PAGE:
We left our central Oslo hotel and went to Oslo airport to catch our charter flight to Longyearbyen. This is when our Arctic adventure truly started.
Day 4 Wednesday 22nd June 2022 Oslo then Longyearbyen
The change in flight times allowed us to leave for the airport earlier and not to have to spend time in the hotel while we waited. Breakfast time for us was an hour earlier at 8am and the restaurant was even busier than before.
We did enjoy yet another great breakfast. Outside the hotel the roadworks were now deeper along the where the tram tracks had been the day before.
The square outside the hotel was very busy. Once inside the station we rode the travellator down to the platform for the Flytoget Express.
On the boards there were other trains leaving earlier but they were leaving from other platforms and were stopping trains.
As we watched a business man with a bicycle (on the way to work in a suit!) was litter bin diving looking for cans and bottles to return – fascinating to watch.
After the train left Oslo Central, once again we went through the very long tunnel until out of central Oslo.
Flyr’s check-in was in section F of the airport. We had no booking details but our passports in the self service check-in machines were enough to get boarding passes and luggage tags. The only problem was when the machine came to print Linda‘s tags it jammed. We moved to another machine and eventually another machine until we were able to get enough luggage labels.
Flyr offered self-help baggage check-in. This was a good thing as we were told that no staff would appear from Flyr until at least two hours before our flight.
Security checks went OK, except here cameras were regarded as dangerous electronics. I had to take my camera out and pass it through the scanner separately. The second camera in Linda‘s carry on, however, sailed through with no issues at all!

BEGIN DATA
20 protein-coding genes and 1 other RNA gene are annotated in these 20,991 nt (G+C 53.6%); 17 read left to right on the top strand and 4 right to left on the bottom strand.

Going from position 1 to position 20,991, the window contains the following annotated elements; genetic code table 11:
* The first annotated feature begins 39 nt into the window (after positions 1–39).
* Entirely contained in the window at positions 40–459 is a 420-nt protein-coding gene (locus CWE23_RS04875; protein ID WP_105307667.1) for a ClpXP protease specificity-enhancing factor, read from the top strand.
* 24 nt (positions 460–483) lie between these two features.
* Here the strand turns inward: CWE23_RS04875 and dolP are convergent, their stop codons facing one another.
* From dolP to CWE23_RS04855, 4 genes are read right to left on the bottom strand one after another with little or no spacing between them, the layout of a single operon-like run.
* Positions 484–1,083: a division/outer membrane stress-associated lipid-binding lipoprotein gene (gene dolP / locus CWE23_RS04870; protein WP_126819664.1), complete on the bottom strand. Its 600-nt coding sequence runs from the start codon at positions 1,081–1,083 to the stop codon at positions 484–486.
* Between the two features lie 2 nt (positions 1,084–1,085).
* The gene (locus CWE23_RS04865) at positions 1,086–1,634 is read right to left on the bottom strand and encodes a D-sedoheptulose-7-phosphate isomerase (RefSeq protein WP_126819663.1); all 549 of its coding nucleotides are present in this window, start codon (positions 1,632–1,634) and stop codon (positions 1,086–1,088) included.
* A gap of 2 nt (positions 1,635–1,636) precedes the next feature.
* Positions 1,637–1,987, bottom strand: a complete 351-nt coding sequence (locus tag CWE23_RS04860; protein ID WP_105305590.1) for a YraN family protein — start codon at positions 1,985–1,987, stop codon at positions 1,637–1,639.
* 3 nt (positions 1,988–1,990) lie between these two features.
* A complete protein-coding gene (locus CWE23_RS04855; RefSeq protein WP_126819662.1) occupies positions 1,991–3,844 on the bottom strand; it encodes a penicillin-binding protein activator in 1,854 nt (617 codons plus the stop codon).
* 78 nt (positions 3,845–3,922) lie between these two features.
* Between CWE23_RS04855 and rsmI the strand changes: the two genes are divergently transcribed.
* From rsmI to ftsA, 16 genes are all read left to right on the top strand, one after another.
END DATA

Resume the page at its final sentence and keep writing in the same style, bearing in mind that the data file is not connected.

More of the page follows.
We went down through the domestic terminal to find somewhere to sit and have a snack. To our surprise the only offered beer sizes were 0.4 L and 0.75 L. Our go-to size of 0.6 L was not available. The sandwiches were good and we waited at the café until we our gate was called.
It seems that flying to Svalbard is not regarded as a Norwegian domestic flight. This meant that we had to go through to the gate into International departures. After the duty-free shops we had to officially leave Norway and pass through immigration and get an exit stamp.
While we waited at the gate we met other passengers for our charter and heard their stories of last-minute flight changes that day to coincide with the earlier flight to Longyearbyen.
Flight to Longyearbyen
The flight to Svalbard on Flyr was a charter flight rather than a regular scheduled flight. Our boarding was very easy and as we were at the rear of the plane we were directed to a stairwell and found ourselves on the tarmac.
We used steps at the rear of the plane rather than using the jetway.
The cabin crew are very friendly and chatty and we learnt that we would be getting a meal served along with non-alcoholic drinks. The Captain explained that the flight would take 2 1/2 hours.
The plane was held at the gate for passengers on a late arriving connecting flight. Many issues at airports and the changed time of the charter combining to make the connection hectic for some of the passengers.
The flight was above clouds for most of the way up to North Cape.
Later we could see breaks in the cloud in the see below.
Our meal was an excellent chicken salad and dessert. For my drink I had my first full sugar original Coca-Cola in years.
Due to the cloud cover we didn’t get to see Bear Island. This island is between the mainland of Norway and Svalbard.
As the plane begin to make its descent I caught glimpses of the coast of Svalbard between the clouds.
The landing was pretty abrupt and as the plane began to taxi in the Captain told us not to worry about the rough ride on the tarmac as this was because of the perma-frost.
As we were leaving the plane , one of the stewardesses explained to me that the outside temperature of 5C was okay for her as she was from the Lofoten Islands. This would, however, be her first time in Svalbard ever.